In doing the research for my new book, Inspiration to Ink: The Big Picture of How We Got the Bible, I have uncovered some amazing but little-known details. Some were hiding in plain sight. One of these pertains to a repository for the safe-keeping of certain sacred texts.
The Autograph Copies
Once a New Testament document was dictated and edited, a published archetype was produced. Philip Comfort writes, “The handwriting of archetypal texts is a different story than the autographs because published archetypal texts would normally have a polished look to them” (Encountering the Manuscripts, p. 10). This was a “master copy” from which additional copies would be made for distribution. In some cases, there was likely a wealthy patron who sponsored or funded the enterprise at the outset. Theophilus may have filled this role for Luke and Acts.
Letter from Francois I, king of France, to Henry VIII of England.
Many New Testament documents were similarly transcribed,
then signed by the author at the end
In most cases, there were likely at least two “autograph” copies – one intended for the original audience and one kept by the author. Paul probably stored master copies and played a pivotal role in putting together his own collected writings. Comfort suggests that in 2 Timothy 4:13, when Paul “asked Timothy to bring him his books, most especially his parchment notebooks (which were codices), Paul was asking for copies of his epistles, not Old Testament scrolls.” Moreover, he adds that Paul’s charge to Timothy to “guard the deposit” was a sacred trust that likely included the safe-keeping and dissemination of his writings after his death (2 Tim. 1:12-14). If Timothy was indeed the designated appointee or “trustee” of Paul’s epistles, then he had the task of preserving, organizing, and combining them into a single collection – a process that may have begun much earlier than is ordinarily supposed (2 Pet. 3:15-16).
There was no official postal system for the masses in the Roman Empire. Letter writers put their communiques into the hands of trusted envoys. This served two purposes. First, this was a form of “certified mail” delivery to a destination, so that the intended recipients would indeed receive their mail. Second, the one transporting the document had the additional role of verifying the circumstances of its origin, and of filling in any additional details. The New Testament is full of intriguing clues describing this process (Rom. 16:1-2; 1 Cor. 4:17; Col. 4:7-18; etc.). One of the best-known examples is found near the end of Ephesians – “So that you also may know how I am and what I am doing, Tychicus the beloved brother and faithful minister in the Lord will tell you everything. I have sent him for this very purpose, that you may know how we are, and that he may encourage your hearts” (Eph. 6:21-22).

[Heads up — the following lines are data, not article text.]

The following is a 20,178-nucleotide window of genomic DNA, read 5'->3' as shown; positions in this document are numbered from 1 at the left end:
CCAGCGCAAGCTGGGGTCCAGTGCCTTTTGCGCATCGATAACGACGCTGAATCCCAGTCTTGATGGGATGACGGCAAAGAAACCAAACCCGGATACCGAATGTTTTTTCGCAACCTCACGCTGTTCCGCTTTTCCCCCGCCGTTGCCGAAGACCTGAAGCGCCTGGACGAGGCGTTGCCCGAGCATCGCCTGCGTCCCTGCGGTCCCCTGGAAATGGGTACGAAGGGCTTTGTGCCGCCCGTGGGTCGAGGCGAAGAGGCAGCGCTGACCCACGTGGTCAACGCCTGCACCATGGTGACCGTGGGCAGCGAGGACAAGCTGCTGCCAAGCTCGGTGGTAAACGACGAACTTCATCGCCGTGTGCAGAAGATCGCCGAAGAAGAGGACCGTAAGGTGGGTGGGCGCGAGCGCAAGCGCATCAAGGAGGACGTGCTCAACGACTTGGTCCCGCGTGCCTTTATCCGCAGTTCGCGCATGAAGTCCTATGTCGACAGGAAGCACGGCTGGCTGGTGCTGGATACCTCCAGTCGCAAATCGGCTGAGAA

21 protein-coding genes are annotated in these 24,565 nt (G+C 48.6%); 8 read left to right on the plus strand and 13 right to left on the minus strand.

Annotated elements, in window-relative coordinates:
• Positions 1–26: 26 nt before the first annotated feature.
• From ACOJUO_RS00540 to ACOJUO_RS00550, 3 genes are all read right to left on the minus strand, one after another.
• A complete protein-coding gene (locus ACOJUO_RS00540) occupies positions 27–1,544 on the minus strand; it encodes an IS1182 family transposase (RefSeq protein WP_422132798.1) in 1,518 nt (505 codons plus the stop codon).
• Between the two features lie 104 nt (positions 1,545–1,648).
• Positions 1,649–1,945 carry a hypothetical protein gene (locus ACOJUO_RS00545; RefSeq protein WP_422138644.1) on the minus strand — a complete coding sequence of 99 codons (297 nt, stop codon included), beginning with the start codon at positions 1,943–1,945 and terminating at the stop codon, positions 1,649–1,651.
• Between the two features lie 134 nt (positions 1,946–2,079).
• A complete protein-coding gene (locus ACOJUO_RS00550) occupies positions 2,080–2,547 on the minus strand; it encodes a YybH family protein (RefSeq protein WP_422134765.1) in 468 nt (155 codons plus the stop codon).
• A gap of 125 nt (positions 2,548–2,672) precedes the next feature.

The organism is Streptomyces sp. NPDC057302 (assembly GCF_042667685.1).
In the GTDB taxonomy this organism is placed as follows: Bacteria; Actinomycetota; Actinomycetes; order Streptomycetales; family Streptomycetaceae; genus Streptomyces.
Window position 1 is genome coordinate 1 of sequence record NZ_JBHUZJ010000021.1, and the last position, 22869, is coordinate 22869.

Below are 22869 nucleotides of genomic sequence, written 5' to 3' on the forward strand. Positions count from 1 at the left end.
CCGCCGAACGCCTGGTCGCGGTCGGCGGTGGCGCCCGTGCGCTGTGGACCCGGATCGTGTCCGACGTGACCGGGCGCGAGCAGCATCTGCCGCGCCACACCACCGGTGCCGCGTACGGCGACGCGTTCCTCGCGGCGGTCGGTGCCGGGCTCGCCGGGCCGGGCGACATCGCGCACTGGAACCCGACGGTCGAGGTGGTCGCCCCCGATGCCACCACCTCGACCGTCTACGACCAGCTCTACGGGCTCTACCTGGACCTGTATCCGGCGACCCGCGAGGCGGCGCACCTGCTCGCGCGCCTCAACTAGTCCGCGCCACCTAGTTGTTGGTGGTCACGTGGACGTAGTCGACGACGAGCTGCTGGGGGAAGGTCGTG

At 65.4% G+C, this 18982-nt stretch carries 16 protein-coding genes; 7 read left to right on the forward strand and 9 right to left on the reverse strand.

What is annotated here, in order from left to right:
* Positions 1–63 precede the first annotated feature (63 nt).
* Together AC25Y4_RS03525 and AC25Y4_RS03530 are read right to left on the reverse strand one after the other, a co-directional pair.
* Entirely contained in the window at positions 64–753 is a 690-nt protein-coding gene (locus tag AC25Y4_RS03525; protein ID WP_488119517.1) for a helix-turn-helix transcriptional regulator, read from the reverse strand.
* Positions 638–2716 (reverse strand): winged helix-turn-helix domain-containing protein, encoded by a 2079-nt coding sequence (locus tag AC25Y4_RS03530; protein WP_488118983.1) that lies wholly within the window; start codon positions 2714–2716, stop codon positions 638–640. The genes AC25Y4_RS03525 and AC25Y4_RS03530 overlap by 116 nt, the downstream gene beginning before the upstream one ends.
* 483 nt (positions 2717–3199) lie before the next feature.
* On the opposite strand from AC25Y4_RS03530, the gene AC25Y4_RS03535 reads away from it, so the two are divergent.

In the process of entrusting the New Testament to the people of God, “delivered” and “received” are operative terms. The faith was “once for all delivered to the saints” (Jude 3). The apostle Paul “delivered” what he had received from the Lord (I Cor. 11:23; 11:2; 15:3).
The faithful in turn “received” this revealed truth as a precious gift. “And we also thank God constantly for this, that when you received the word of God, which you heard from us, you accepted it not as the word of men but as what it really is, the word of God, which is at work in you believers” (1 Thess. 2:13). There are many other passages that use this vocabulary of delivering and receiving (Acts 7:53; Gal. 1:9; 1 Thess. 4:1; 2 Thess. 3:6; etc.).
Deposit for Safe-Keeping
Once receiving a New Testament document, the original recipients had a sacred responsibility to safeguard the message, to certify the contents, and to begin the circulation process (1 Cor. 14:37-38; 2 Thess. 3:17; Col. 4:16). None of the original autograph documents of New Testament books has survived to the present day, so far as we know. Had any of them lasted down through the ages, they would probably be treated as relics and objects of worship. However, the essential content of each document has been preserved in thousands of copies.